The Five Shot Sequence
What is it?
- Popular filming technique.
- Uses five different shots to tell a story in a creative way.
- Dependent on “Sequences”
Shots in a five shot sequence (CCMOC):
Close-up of a piano player’s hands, then a close-up of his/her face, then a medium shot from head to waist showing person and piano in the shot, then an over-the-shoulder shot of the piano player to show whats happening from their point-of-view, then finally, a creative angle to finish the story with a perspective that people wouldn’t normally see - shoot through the opening of the piano toward the piano player or have another instrument in the foreground and show the piano player in the background.
What do these shots do for us?
- Close-up of hands - What is being done? Adds mystery because we don’t know who the person is. Engages the viewer
- Close-up of face - Who’s doing it? Frame well giving ‘talk space’ in front of the eyes/nose. REMEMBER - it’s okay to cut off the head, but never the chin. Try to show both eyes.
- Medium Shot - Where is this being done? Get context - environment, mood, and location info of the subject and their surroundings.
- Over-the-shoulder - How is it done? Combine previous three ideas into one shot. Establishes a POV and human interest.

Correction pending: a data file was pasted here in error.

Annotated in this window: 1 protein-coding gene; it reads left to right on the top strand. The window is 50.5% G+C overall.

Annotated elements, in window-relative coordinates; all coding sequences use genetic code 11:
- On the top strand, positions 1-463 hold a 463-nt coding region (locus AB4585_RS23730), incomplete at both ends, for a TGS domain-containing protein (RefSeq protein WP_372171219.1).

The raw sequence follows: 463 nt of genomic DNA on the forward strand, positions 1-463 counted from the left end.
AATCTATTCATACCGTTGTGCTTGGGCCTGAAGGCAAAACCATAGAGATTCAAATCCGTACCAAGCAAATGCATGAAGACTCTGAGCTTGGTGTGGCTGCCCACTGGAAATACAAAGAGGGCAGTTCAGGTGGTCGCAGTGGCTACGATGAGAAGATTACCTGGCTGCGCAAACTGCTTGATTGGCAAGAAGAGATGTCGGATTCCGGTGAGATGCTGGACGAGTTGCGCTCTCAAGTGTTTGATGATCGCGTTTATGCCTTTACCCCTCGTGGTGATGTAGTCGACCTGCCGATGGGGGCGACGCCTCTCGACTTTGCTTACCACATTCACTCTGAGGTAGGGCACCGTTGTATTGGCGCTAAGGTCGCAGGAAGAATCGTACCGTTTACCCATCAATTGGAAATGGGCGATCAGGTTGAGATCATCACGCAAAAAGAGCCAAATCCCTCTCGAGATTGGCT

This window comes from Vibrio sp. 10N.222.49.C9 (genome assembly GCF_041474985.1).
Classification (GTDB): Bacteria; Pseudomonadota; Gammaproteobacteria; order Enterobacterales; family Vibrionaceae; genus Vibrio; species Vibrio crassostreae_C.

- Creative - What else should the viewer know? What else is around the subject to add to environment, mood, atmosphere. Be imaginative, stand on a ladder, kneel down, lay on your belly, put elements in the foreground that help tell the story. This aids in showing location.
- Arrange the two examples provided into a five-shot sequence using the CCMOC style.
- Once that is done, use your phones to take 5 photos and create your own five shot sequence with a partner - this shouldn’t take longer than 10 minutes to do! The activity can be anything you choose - draw a picture, type a document, write your name, play a game, etc.
- Everyone must submit one of these! Work in partners so you have a subject to shoot - but both partners will be submitting their own PowerPoint as a PDF.
- You will then have 3 total sequences you created - 2 from the examples and 1 that you have shot yourselves - And don't forget to name your version of the Sequence!
- Once complete, submit the completed PowerPoint AS A PDF to the Server, call it "FSS_Your Name"